In the southern lands of the state of Georgia lies the Okefenokee Swamp, the largest peat-based swamp in North America. The word “Okefenokee” comes from the Seminole word for “trembling earth,” a reference to the peat, or partially decomposed vegetation. Tourists come to the swamp to experience the wildlife, as there are many interesting indigenous insects and birds, and there are also the famous 'gators. The swamp covers more than 400,000 acres.
Georgia Places to Visit
While there are 13 main islands off the coast of Georgia, four islands in particular are referred to as the Golden Isles: St. Simons Island, Little St. Simons Island, Jekyll Island, and Sea Island. The weather is hot in the summer time (and humid!), and winters are quite warm, too. Resorts have been established on these islands, which have been visited by some of the nation's wealthiest families. St. Simons Island is the most heavily-populated of the four, with 15,000 permanent residents, and this number easily doubles during the summer time. Sea Island is the most exclusive of the Golden Isles, and it is home to the luxurious Sea Island Club, which had the distinct honor of hosting the G8 conference in 2004.
Places to Visit in Savanna
Savannah, the first British establishment in the colony of Georgia, became better known after its featuring in the John Berendt novel “Midnight in the Garden of Good and Evil.” Savannah is a classic Southern city filled with ornate antebellum mansions and oaks covered in Spanish moss. The city has gone to great lengths in order to preserve the many historic squares, forts, churches, and markets that are scattered throughout the city. The great views, shopping, and dining around River Street make it a must see for any tourist passing through.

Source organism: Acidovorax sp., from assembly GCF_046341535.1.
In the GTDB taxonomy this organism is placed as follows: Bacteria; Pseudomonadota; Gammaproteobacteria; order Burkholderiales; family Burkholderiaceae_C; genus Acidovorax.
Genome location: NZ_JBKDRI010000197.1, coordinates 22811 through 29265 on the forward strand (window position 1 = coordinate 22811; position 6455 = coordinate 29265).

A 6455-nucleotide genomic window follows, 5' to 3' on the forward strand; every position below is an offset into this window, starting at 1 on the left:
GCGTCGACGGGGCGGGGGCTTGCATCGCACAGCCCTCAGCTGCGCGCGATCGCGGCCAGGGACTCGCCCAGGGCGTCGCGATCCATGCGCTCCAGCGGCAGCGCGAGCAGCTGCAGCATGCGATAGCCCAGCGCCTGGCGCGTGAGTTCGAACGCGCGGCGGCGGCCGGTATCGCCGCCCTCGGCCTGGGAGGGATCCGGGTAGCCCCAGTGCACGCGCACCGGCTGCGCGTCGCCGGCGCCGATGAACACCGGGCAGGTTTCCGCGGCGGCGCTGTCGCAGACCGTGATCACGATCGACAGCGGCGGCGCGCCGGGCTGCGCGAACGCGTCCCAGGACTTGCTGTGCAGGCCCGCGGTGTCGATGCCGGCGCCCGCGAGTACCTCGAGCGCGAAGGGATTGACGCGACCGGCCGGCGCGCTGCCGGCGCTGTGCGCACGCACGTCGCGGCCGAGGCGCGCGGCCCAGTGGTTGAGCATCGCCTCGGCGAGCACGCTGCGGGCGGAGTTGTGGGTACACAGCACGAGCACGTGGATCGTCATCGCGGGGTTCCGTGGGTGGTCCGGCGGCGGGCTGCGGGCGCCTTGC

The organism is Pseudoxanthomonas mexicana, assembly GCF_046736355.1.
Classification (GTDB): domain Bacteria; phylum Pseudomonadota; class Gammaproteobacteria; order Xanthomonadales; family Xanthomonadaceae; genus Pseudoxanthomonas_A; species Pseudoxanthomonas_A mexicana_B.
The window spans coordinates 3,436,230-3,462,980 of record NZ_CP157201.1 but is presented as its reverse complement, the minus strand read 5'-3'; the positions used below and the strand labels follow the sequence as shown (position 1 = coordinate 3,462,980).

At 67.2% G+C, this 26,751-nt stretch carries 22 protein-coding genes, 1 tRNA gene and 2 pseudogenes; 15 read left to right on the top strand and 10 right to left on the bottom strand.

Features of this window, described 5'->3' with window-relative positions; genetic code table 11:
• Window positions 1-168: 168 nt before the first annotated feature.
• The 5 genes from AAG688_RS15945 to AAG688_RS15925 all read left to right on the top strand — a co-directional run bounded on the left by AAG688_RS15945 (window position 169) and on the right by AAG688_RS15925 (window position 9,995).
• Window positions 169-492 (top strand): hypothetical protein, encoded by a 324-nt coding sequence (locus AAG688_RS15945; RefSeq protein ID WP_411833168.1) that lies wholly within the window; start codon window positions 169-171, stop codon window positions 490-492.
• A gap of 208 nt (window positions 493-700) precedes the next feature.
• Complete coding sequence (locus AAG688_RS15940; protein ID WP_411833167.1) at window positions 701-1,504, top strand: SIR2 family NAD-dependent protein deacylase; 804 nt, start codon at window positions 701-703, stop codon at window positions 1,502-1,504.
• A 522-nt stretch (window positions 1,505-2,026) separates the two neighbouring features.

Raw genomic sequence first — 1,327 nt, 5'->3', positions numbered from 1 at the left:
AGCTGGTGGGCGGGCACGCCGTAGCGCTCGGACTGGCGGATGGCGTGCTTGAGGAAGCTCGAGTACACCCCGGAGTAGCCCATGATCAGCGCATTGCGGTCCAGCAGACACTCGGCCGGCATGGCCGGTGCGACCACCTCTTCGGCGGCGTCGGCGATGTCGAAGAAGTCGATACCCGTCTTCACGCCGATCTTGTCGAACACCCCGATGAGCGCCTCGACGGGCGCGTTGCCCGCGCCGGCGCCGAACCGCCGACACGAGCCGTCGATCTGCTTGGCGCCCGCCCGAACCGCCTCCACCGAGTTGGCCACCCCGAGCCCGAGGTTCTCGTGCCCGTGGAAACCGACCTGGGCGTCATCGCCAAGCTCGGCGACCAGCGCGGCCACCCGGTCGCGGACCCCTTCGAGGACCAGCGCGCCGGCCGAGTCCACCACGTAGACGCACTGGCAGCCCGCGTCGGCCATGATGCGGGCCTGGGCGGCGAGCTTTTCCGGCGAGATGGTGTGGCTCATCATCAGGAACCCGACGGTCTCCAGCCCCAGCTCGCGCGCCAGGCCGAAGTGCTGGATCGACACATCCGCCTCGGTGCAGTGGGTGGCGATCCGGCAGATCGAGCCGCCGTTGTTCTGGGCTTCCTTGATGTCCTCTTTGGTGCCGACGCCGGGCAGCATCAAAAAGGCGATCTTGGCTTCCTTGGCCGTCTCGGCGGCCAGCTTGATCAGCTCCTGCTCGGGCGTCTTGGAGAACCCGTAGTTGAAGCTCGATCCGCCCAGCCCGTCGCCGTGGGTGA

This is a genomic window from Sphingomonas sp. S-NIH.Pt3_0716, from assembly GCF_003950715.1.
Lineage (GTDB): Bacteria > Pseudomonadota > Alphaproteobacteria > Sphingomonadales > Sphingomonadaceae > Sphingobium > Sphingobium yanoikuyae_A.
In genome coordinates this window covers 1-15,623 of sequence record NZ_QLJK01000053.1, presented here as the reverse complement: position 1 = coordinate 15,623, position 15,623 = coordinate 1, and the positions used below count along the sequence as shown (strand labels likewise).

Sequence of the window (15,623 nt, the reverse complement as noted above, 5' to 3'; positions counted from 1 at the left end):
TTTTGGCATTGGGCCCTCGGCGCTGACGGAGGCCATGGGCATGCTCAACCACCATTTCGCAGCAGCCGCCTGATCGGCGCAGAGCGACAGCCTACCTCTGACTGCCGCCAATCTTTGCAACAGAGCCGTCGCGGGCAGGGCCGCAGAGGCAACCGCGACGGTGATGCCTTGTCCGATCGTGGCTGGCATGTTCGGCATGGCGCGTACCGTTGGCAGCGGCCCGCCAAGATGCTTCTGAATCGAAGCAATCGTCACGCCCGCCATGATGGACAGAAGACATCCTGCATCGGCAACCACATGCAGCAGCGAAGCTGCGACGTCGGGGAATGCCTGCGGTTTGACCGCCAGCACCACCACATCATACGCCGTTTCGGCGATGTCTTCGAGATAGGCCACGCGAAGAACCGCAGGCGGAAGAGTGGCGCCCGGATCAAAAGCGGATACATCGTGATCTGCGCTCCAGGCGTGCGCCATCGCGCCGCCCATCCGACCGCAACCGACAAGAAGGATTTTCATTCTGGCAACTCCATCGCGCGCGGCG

Places to Visit in South Carolina
The largest of South Carolina's barrier islands, Hilton Head is a golfer's paradise. In the last 50 years more than 10 golf resorts have popped up, and the island is host of the annual Verizon Heritage Classic Tournament. Hilton Head also features 12 miles of amazing beaches, and lots of land has been set aside as wildlife preserves. North of Hilton Head is the historic town of Beaufort, with a king's ransom of antebellum mansions.
Right across Port Royal Sound, north of Hilton Head, lies St. Helena Island. This swampy island is home to a vibrant community of the Gullah, African Americans who have lived for centuries preserving their own African-rooted culture. Try the cuisine, listen to the enchanting language, learn the history of these most interesting people.